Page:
Tip, Trick & a Recipe: Mary had a little (grass-fed) lamb

Lamb meat comes from a sheep that is under a year old, whereas “mutton” is sheep older than 2 years old, and any age in between is referred to as “hogget.” Lamb is definitely sweeter and more tender than those other older meats.

If you have a hard time with the idea of eating a young sheep, remember that lamb meat isn’t coming from those fluffy little baby sheep. A one-year-old lamb is essentially fully grown and when grass-fed, has lived a good happy life. To put this in perspective a bit, many beef cows are slaughtered between one and three years of age.

When you buy your lamb from a local farm, you can speak with the people who raised the meat to be sure of the humane manner in which the animal was raised and brought to market.

You really should make an effort to find a local sheep farmer to buy your lamb from, but lamb is relatively easy to find at meat counters year-round. Not only is lamb a mild, sweet protein, but it’s absolutely chock full of minerals and vitamins.

A serving of lamb provides you with more than half of your daily recommended intake of protein along with all kinds of B vitamins, niacin, iron, zinc, and riboflavin.

However, when it comes to selecting and cooking, lamb can be an intimidating meat. In fact, I think one of the reasons why Americans eat so little lamb, compared to beef and pork, is that we’re not sure how to cook it.

I’m not sure why lamb is perceived as being so difficult to work with because once you get the hang of it, working with lamb is simple. All you need is a good cut of meat and the right cooking method.

How to select the right cut:

First of all, buy only grass-fed lamb. There is no comparison. From there, the cut you want will depend on your budget and what you’re doing with your lamb meat. Let’s look more closely at these cuts:

Ground lamb. This is probably the most inexpensive cut of lamb. Generally coming from the breast or shoulder of the animal, ground lamb can be used as you would ground beef or pork.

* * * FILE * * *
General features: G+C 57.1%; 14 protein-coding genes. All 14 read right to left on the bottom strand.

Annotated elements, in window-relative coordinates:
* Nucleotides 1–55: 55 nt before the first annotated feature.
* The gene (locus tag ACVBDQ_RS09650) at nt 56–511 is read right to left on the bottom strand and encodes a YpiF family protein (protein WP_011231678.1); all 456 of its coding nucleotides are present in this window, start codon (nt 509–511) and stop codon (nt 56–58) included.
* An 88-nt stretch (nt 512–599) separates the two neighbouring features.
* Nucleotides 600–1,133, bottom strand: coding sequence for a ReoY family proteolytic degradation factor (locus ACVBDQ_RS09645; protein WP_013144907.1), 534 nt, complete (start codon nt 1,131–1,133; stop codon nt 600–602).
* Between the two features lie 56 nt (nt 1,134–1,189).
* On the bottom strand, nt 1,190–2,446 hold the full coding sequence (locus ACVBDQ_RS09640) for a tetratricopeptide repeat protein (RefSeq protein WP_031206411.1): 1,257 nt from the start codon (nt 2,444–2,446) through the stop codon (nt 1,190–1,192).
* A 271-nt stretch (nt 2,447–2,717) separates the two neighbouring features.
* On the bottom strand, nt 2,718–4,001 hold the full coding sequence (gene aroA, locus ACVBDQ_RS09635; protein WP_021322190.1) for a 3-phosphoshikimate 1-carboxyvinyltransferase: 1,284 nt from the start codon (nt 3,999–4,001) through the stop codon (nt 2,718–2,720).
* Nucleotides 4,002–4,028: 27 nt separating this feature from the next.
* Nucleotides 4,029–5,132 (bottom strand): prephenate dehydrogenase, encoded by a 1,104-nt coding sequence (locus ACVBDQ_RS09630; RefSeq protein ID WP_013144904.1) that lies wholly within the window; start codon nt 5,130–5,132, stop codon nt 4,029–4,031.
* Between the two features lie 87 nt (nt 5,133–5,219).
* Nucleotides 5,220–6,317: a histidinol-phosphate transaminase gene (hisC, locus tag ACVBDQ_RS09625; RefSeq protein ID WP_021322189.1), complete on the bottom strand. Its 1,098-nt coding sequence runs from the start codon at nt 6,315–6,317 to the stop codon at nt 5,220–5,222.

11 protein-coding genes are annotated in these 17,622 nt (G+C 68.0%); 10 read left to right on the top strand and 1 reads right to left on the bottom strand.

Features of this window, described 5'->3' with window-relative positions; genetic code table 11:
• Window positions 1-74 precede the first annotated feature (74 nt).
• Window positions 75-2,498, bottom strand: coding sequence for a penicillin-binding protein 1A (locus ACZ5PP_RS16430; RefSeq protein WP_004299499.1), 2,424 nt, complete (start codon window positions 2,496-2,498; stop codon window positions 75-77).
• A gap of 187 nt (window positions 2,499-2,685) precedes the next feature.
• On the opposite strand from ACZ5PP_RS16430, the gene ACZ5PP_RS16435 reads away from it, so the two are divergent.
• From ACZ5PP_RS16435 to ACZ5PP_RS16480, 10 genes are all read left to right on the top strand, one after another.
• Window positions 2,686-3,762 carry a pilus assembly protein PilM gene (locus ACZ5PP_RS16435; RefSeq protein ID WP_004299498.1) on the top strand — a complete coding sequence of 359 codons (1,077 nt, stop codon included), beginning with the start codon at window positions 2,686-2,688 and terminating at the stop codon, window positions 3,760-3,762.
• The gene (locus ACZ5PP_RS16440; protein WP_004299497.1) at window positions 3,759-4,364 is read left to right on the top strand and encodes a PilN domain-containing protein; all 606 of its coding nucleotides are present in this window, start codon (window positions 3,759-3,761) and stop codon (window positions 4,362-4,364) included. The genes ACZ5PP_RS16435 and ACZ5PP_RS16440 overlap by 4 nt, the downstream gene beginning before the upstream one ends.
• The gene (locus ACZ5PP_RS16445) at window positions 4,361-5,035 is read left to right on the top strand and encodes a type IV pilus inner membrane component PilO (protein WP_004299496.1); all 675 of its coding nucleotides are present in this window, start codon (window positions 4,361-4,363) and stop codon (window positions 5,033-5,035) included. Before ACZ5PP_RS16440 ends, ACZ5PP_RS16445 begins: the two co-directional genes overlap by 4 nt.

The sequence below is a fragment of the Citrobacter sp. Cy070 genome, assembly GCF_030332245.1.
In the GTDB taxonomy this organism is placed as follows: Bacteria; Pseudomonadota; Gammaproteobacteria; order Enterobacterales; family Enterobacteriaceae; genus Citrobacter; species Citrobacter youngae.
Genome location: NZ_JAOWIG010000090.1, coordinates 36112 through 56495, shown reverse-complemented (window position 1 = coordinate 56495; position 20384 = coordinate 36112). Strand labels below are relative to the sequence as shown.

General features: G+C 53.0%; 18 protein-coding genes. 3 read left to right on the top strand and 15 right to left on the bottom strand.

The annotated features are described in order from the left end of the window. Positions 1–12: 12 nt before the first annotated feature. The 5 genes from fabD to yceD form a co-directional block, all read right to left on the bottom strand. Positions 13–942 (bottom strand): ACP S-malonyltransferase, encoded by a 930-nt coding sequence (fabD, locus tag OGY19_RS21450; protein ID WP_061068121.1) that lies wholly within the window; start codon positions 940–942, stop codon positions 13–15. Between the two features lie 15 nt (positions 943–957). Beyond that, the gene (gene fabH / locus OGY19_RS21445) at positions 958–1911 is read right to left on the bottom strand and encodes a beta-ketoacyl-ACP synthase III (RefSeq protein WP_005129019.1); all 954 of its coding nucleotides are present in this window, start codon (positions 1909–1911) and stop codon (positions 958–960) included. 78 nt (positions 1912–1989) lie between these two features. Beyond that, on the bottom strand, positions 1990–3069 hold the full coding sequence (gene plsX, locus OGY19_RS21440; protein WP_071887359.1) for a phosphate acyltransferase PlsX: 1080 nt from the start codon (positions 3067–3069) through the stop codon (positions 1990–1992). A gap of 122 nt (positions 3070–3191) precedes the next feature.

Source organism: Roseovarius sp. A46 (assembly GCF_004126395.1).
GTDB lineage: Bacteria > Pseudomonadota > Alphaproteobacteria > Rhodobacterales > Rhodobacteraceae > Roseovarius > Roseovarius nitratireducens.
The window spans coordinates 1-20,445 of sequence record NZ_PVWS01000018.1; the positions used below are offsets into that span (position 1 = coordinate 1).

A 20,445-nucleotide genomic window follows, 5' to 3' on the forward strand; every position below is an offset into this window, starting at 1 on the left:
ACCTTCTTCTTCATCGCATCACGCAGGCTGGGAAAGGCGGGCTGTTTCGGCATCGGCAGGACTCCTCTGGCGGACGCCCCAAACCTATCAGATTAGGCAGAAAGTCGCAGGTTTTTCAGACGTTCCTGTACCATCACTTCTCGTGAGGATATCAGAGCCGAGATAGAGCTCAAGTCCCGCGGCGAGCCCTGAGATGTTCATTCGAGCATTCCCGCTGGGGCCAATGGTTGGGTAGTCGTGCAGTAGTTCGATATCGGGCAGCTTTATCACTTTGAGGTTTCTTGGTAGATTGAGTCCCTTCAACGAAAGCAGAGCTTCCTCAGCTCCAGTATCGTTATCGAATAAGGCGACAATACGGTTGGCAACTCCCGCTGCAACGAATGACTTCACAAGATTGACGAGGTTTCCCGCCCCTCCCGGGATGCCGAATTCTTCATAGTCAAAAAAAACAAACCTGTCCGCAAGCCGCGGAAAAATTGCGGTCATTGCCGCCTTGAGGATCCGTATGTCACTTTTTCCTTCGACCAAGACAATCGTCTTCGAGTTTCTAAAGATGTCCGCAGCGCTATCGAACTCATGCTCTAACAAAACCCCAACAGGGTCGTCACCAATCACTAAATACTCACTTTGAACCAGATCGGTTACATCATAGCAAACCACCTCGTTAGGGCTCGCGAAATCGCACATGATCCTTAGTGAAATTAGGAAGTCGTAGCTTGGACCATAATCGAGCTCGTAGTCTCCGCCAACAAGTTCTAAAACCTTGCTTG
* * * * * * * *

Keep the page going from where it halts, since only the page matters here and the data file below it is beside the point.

Loin roast. If you want to impress a small group of dinner guests, go for a loin roast. A good-sized roast of lamb will feed roughly four people.

Leg of lamb. Still impressive, and generally much more meat than a loin roast, a roasted leg of lamb is great for a dinner party.

Rib racks. You won’t get a lot off of a roasted rack of lamb, but lamb racks sure are pretty! Be sure to save the bones for your next pot of bone broth!

Lamb shank. You will want to braise this cut. It is one of the toughest cuts of meat you’ll get on a lamb, coming from the lower legs of the animal.

Lamb leg steaks. One of my favorite cuts of lamb, lamb leg steaks are full of flavor, are good and meaty, and they’re not difficult to cook. Just cook them as you would any steak. For best results, marinate them beforehand, especially if you plan to grill them.

Shoulder chops. Often chewy and fatty, shoulder chops aren’t expensive, but they are quite tasty. Lamb chops are best grilled or pan-fried.
Maybe because lamb is traditionally served in the spring, it pairs perfectly with fresh spring vegetables.

Now that we’re all salivating…

It’s time for your Trick:

If you don’t have a local lamb farm to buy your meat from, go to a good meat market and select lamb meat that is pinkish-red with a good amount of marbling. Avoid dark red cuts of lamb which is an indication of older, less tender meat.

Your Tip:

If you purchase your lamb frozen, thaw it in the refrigerator. When it has thawed, it will be safely stored in the refrigerator for up to five days before you cook it.

And your Recipe:

Slow Cooker Lamb Tagine

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Servings 2 servings


  • 1/3 teaspoon olive oil
  • 1 medium onion sliced
  • 3/4 pound lamb meat cubed
  • 1/4 teaspoon cumin
  • 1/4 teaspoon coriander
  • 1/4 teaspoon ginger
  • 1/4 teaspoon cinnamon
  • Salt and pepper to taste
  • 1/2 cup water
  • 2 pears cored and cubed
  • 3 tablespoons raisins
  • 3 tablespoons slivered almonds


  • Heat the oil in a skillet over medium-high heat; saute onions and lamb until lamb is browned (don’t worry about cooking it through, you just want to brown it on the outside).
  • Remove skillet from heat and sprinkle lamb with seasonings; transfer to slow cooker and cover with the water. Cover and cook on low heat setting for about 3 hours, or until meat is fork-tender.
  • Thirty minutes before serving, add pears, raisins and almonds. Raise heat setting to high and continue to cook until pears are soft and raisins have plumped slightly.
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